Welcome to Just Old Flies

Welcome to 'just old flies,' a section of methods and flies that used-to-be. These flies were tied with the only materials available. Long before the advent of 'modern' tying materials, they were created and improved upon at a far slower pace than todays modern counterparts; limited by materials available and the tiers imagination.

Once long gone, there existed a 'fraternity' of anglers who felt an obligation to use only the 'standard' patterns of the day. We hope to bring a bit of nostalgia to these pages and to you. And sometimes what you find here will not always be about fishing. Perhaps you will enjoy them. Perhaps you will fish the flies. Perhaps?


The Butcher

The Butcher Salmon Fly

By Eric Austin
Flies tied by Eric Austin


Let's put this all in perspective with the old rhyme:

Rub a dub dub,
Three men in a tub;
And who do you think they be?
The butcher, the baker,
The candlestick-maker;
Turn 'em out, knaves all three!

Rub-a-dub-dub,
Three men in a tub,
And how do you think they got there?
The butcher, the baker,
The candlestick-maker,
They all jumped out of a rotten potato,
'Twas enough to make a man stare.

That was for all the people, who for the life of them, couldn't remember where the phrase "The butcher, the baker, and the candlestick-maker" comes from. I was one of your number. The internet is a marvelous thing. Now that that's out of the way, we can talk about the fly.

The Butcher is credited to G.S. Jewhurst of Tunbridge, Kent, UK. It is a very old fly, and originally it was known as "Moon's Fly," after a very good fisherman who popularized it. Mr. Moon was a butcher, and tier William Blacker renamed the fly "The Butcher" in 1838, after the trade of Mr. Moon. I tend to think though that this was more a sale's gimmick, this renaming, and the popularity of the fly really took off.

The Butcher is another of just a few flies that were more "universal" in their appeal, not just germane to one river or locale. The appeal was such that ultimately, wet fly versions appeared. These flies bore little resemblance to the salmon fly, but were, I believe, capitalizing on the name. Then of course, came the Bloody Butcher, an enhancement of the name, building on the carnage the original name suggests. So here we have a series of flies, that may or may not have been effective, but sold like crazy because of the name. All fly inventors, please take note.

The Butcher, The Baker, and The Candlestick Maker, are, if nothing else, a wonderfully named group of flies. They are all somewhat difficult to dress, but the Butcher's very difficult. Mikael Frodin says: "Sir Herbert Maxwell was not fond of this pattern and he described it as a tiresome fly to dress, and ugly to behold." I've got to disagree. While it is tough to tie, I like the more subdued look of this fly compared to some others of the day. It is certainly not a "gaudy" fly, by any stretch. Kelson lists the pattern as below, but said that he always added a golden pheasant topping. Francis Francis has three versions in A Book on Angling, only one of which has a topping. Dr. Pryce-Tannatt has a version where the topping is optional. From all I can tell though, the original versions had no topping, so my fly doesn't either. Here is the recipe from Kelson:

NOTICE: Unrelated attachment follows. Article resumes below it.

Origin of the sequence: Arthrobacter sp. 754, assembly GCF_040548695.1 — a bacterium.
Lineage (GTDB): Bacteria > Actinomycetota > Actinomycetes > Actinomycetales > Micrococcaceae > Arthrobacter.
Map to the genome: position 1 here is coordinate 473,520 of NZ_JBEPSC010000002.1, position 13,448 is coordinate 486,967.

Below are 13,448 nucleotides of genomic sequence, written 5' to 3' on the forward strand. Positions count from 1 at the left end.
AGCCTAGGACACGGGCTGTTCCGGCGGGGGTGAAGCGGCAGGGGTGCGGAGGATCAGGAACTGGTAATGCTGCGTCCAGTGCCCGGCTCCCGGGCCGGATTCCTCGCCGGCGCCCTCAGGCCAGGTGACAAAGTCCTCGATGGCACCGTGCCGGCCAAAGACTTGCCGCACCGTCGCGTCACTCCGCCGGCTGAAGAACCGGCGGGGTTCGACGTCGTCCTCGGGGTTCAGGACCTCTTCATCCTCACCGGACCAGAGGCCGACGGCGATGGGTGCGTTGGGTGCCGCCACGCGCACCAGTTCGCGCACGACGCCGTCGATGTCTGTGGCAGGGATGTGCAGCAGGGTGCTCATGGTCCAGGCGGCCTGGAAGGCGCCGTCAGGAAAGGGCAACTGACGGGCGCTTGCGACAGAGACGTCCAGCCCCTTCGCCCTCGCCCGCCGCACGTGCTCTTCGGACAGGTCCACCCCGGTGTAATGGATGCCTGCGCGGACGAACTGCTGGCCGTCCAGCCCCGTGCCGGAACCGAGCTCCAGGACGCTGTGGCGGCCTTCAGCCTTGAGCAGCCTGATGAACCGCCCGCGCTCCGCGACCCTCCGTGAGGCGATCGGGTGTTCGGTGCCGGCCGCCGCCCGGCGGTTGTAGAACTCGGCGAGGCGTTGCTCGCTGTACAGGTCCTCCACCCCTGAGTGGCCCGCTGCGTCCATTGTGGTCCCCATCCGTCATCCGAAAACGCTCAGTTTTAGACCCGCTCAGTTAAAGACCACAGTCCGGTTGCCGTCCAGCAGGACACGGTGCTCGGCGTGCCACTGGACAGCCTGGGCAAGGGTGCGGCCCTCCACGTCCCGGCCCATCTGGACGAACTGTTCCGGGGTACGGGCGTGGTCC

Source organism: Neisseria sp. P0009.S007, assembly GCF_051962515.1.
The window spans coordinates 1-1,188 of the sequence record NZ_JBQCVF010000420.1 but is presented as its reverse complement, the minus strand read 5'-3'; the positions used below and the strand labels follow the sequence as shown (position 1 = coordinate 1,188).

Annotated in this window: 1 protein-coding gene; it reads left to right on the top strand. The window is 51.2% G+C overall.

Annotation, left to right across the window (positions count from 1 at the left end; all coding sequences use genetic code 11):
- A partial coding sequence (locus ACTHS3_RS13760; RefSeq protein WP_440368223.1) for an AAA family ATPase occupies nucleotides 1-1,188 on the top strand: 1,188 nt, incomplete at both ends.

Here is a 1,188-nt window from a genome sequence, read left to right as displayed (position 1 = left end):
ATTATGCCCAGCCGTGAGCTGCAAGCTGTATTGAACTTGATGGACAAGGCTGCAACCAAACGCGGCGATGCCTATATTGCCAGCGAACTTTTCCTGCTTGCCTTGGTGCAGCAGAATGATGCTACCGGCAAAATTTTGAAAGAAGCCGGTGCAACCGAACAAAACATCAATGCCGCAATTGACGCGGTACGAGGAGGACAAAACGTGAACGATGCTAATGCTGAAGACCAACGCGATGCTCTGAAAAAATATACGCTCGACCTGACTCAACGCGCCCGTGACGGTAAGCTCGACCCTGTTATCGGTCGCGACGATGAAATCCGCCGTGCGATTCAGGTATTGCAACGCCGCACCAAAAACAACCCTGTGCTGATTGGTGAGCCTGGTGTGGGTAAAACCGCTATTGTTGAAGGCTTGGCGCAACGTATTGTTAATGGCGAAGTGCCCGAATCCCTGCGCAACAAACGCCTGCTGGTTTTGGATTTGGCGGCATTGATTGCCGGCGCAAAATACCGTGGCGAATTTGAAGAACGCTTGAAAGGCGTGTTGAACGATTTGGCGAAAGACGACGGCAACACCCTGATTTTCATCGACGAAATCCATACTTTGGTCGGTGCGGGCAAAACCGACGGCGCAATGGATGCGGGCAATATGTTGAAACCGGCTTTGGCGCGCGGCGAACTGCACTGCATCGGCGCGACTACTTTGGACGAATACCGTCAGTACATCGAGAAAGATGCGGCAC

Kelson's Butcher (Shown above)

    Tag: Silver twist and yellow silk.

    Tail: Topping, and powdered blue macaw.

    Butt: Black herl.

    Body: In four equal divisions of seal's fur; light red-claret and light blue, dark-red claret and dark blue respectively.

    Ribs: Silver tinsel (preceded on large hooks by silver lace).

    Hackle: A natural black, from light red-claret seal's fur.

    Throat: A yellow hackle and gallina.

    Wings: A tippet, and breast feather of golden pheasant (back to back) veiled with teal, golden pheasant tail, gallina, bustard, and peacock wing; strands of parrot (green) and swan dyed yellow; and mallard.

    Horns: Blue macaw.

    Cheeks: Chatterer.

    Head: Black herl.

The wet flies had considerable popularity as well, and are still a staple for brook trout. I've done two versions, The Butcher, and The Bloody Butcher. I've tied The Butcher in the older manner, with the hackle in front of the wings. There are still great tiers tying wets this way, and though I've never done them this way myself, I might well switch. Alice Conba, the fantastic Irish tier, sent me a set of beautiful wets that are all tied the traditional Irish way. It certainly works for Alice, and I think it gives one a bit more flexibility in setting the wing. However you tie them, wet flies can be very satisfying. They have a great classical beauty that I, for one, miss. Here are the recipes for The Butcher and The Bloody Butcher wet flies. I might note that Ray Bergman lists a third recipe that's nothing like the more traditional Butcher, and while it's a pretty fly, to me it's something else.

Bloody Butcher Wet Fly

The Butcher Wet Fly

    Tail: Scarlet goose or hackle fibers.

    Body: Flat silver tinsel.

    Rib: Oval silver tinsel.

    Wing: Blue mallard with white tips, or crow.

    Hackle: Natural black.

The Bloody Butcher

Butcher Wet Fly
    Tail: Scarlet goose or hackle fibers.

    Body: Flat silver tinsel.

    Rib: Oval silver tinsel.

    Wing: Blue mallard with white tips, or crow.

    Hackle: Scarlet.

Ray Bergman's Butcher

    Tail: Scarlet.

    Body: Scarlet Floss.

    Rib: Yellow Silk.

    Wing: None.

    Hackle: Badger.
    ~ Eric Austin

    Credits: Classic Salmon Flies by Mikael Frodin; Trout by Ray Bergman; Favorite Flies and Their Histories by Mary Orvis Marbury; The Salmon Fly by George Kelson.

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